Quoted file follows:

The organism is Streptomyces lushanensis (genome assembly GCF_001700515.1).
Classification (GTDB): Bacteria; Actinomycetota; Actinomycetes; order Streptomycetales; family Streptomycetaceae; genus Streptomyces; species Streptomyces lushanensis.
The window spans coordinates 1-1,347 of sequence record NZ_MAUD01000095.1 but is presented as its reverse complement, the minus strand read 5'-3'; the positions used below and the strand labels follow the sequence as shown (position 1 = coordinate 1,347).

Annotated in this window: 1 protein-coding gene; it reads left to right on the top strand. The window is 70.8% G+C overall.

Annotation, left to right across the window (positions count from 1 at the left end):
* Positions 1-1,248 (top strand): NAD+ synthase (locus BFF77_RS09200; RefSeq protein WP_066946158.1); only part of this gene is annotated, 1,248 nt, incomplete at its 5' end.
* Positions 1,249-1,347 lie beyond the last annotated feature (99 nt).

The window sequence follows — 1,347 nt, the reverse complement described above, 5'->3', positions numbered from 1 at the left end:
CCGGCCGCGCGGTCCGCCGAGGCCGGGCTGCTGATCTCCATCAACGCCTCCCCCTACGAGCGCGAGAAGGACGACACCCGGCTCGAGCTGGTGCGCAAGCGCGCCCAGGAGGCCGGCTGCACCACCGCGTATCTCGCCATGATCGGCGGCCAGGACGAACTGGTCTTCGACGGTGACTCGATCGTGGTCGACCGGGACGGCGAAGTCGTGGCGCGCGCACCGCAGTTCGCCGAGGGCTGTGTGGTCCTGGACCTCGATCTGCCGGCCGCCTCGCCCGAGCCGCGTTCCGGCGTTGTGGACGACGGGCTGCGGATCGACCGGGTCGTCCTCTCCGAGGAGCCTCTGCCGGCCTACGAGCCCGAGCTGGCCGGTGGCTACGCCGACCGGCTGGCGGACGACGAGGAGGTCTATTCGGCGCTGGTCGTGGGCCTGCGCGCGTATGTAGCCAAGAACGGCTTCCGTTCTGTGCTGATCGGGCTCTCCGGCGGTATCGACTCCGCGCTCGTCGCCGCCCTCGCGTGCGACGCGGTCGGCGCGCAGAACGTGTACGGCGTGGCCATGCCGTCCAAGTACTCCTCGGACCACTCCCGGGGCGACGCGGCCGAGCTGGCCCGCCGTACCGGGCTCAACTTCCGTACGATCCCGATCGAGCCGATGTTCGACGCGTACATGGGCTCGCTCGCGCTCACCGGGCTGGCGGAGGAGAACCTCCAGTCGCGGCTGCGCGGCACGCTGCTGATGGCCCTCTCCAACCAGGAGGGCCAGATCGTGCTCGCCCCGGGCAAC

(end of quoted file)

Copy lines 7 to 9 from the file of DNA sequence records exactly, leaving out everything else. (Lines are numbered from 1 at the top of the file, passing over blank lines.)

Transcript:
* Positions 1,249-1,347 lie beyond the last annotated feature (99 nt).

The window sequence follows — 1,347 nt, the reverse complement described above, 5'->3', positions numbered from 1 at the left end:
CCGGCCGCGCGGTCCGCCGAGGCCGGGCTGCTGATCTCCATCAACGCCTCCCCCTACGAGCGCGAGAAGGACGACACCCGGCTCGAGCTGGTGCGCAAGCGCGCCCAGGAGGCCGGCTGCACCACCGCGTATCTCGCCATGATCGGCGGCCAGGACGAACTGGTCTTCGACGGTGACTCGATCGTGGTCGACCGGGACGGCGAAGTCGTGGCGCGCGCACCGCAGTTCGCCGAGGGCTGTGTGGTCCTGGACCTCGATCTGCCGGCCGCCTCGCCCGAGCCGCGTTCCGGCGTTGTGGACGACGGGCTGCGGATCGACCGGGTCGTCCTCTCCGAGGAGCCTCTGCCGGCCTACGAGCCCGAGCTGGCCGGTGGCTACGCCGACCGGCTGGCGGACGACGAGGAGGTCTATTCGGCGCTGGTCGTGGGCCTGCGCGCGTATGTAGCCAAGAACGGCTTCCGTTCTGTGCTGATCGGGCTCTCCGGCGGTATCGACTCCGCGCTCGTCGCCGCCCTCGCGTGCGACGCGGTCGGCGCGCAGAACGTGTACGGCGTGGCCATGCCGTCCAAGTACTCCTCGGACCACTCCCGGGGCGACGCGGCCGAGCTGGCCCGCCGTACCGGGCTCAACTTCCGTACGATCCCGATCGAGCCGATGTTCGACGCGTACATGGGCTCGCTCGCGCTCACCGGGCTGGCGGAGGAGAACCTCCAGTCGCGGCTGCGCGGCACGCTGCTGATGGCCCTCTCCAACCAGGAGGGCCAGATCGTGCTCGCCCCGGGCAAC